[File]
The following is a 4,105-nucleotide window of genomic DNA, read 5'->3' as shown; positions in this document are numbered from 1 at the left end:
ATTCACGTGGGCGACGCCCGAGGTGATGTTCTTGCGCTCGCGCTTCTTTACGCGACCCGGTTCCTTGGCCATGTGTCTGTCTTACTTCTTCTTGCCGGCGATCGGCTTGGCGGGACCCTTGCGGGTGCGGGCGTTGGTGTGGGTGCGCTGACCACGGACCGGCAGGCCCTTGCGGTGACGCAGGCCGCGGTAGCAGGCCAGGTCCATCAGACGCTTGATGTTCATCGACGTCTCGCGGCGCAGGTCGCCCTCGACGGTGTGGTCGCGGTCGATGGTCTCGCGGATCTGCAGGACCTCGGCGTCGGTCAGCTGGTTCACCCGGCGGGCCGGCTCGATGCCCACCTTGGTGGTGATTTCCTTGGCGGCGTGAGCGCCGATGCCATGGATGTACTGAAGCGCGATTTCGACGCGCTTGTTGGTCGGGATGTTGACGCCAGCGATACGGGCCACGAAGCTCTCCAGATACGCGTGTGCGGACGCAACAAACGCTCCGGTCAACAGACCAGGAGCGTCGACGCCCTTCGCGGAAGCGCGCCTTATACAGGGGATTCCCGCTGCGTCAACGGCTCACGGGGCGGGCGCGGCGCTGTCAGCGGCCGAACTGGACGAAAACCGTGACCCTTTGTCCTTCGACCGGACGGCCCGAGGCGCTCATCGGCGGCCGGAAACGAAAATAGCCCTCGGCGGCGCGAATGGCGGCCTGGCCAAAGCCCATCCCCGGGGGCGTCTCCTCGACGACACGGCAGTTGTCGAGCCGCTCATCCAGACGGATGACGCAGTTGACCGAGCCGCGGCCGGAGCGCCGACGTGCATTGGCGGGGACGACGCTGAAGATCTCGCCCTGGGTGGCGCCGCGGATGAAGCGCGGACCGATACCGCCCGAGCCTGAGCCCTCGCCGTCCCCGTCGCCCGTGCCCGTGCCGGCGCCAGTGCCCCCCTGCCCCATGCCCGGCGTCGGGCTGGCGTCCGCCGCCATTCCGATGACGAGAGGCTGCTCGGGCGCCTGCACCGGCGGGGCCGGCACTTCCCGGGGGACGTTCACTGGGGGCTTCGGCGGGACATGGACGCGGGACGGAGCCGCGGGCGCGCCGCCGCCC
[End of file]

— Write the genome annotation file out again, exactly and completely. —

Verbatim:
The following is a 4,105-nucleotide window of genomic DNA, read 5'->3' as shown; positions in this document are numbered from 1 at the left end:
ATTCACGTGGGCGACGCCCGAGGTGATGTTCTTGCGCTCGCGCTTCTTTACGCGACCCGGTTCCTTGGCCATGTGTCTGTCTTACTTCTTCTTGCCGGCGATCGGCTTGGCGGGACCCTTGCGGGTGCGGGCGTTGGTGTGGGTGCGCTGACCACGGACCGGCAGGCCCTTGCGGTGACGCAGGCCGCGGTAGCAGGCCAGGTCCATCAGACGCTTGATGTTCATCGACGTCTCGCGGCGCAGGTCGCCCTCGACGGTGTGGTCGCGGTCGATGGTCTCGCGGATCTGCAGGACCTCGGCGTCGGTCAGCTGGTTCACCCGGCGGGCCGGCTCGATGCCCACCTTGGTGGTGATTTCCTTGGCGGCGTGAGCGCCGATGCCATGGATGTACTGAAGCGCGATTTCGACGCGCTTGTTGGTCGGGATGTTGACGCCAGCGATACGGGCCACGAAGCTCTCCAGATACGCGTGTGCGGACGCAACAAACGCTCCGGTCAACAGACCAGGAGCGTCGACGCCCTTCGCGGAAGCGCGCCTTATACAGGGGATTCCCGCTGCGTCAACGGCTCACGGGGCGGGCGCGGCGCTGTCAGCGGCCGAACTGGACGAAAACCGTGACCCTTTGTCCTTCGACCGGACGGCCCGAGGCGCTCATCGGCGGCCGGAAACGAAAATAGCCCTCGGCGGCGCGAATGGCGGCCTGGCCAAAGCCCATCCCCGGGGGCGTCTCCTCGACGACACGGCAGTTGTCGAGCCGCTCATCCAGACGGATGACGCAGTTGACCGAGCCGCGGCCGGAGCGCCGACGTGCATTGGCGGGGACGACGCTGAAGATCTCGCCCTGGGTGGCGCCGCGGATGAAGCGCGGACCGATACCGCCCGAGCCTGAGCCCTCGCCGTCCCCGTCGCCCGTGCCCGTGCCGGCGCCAGTGCCCCCCTGCCCCATGCCCGGCGTCGGGCTGGCGTCCGCCGCCATTCCGATGACGAGAGGCTGCTCGGGCGCCTGCACCGGCGGGGCCGGCACTTCCCGGGGGACGTTCACTGGGGGCTTCGGCGGGACATGGACGCGGGACGGAGCCGCGGGCGCGCCGCCGCCC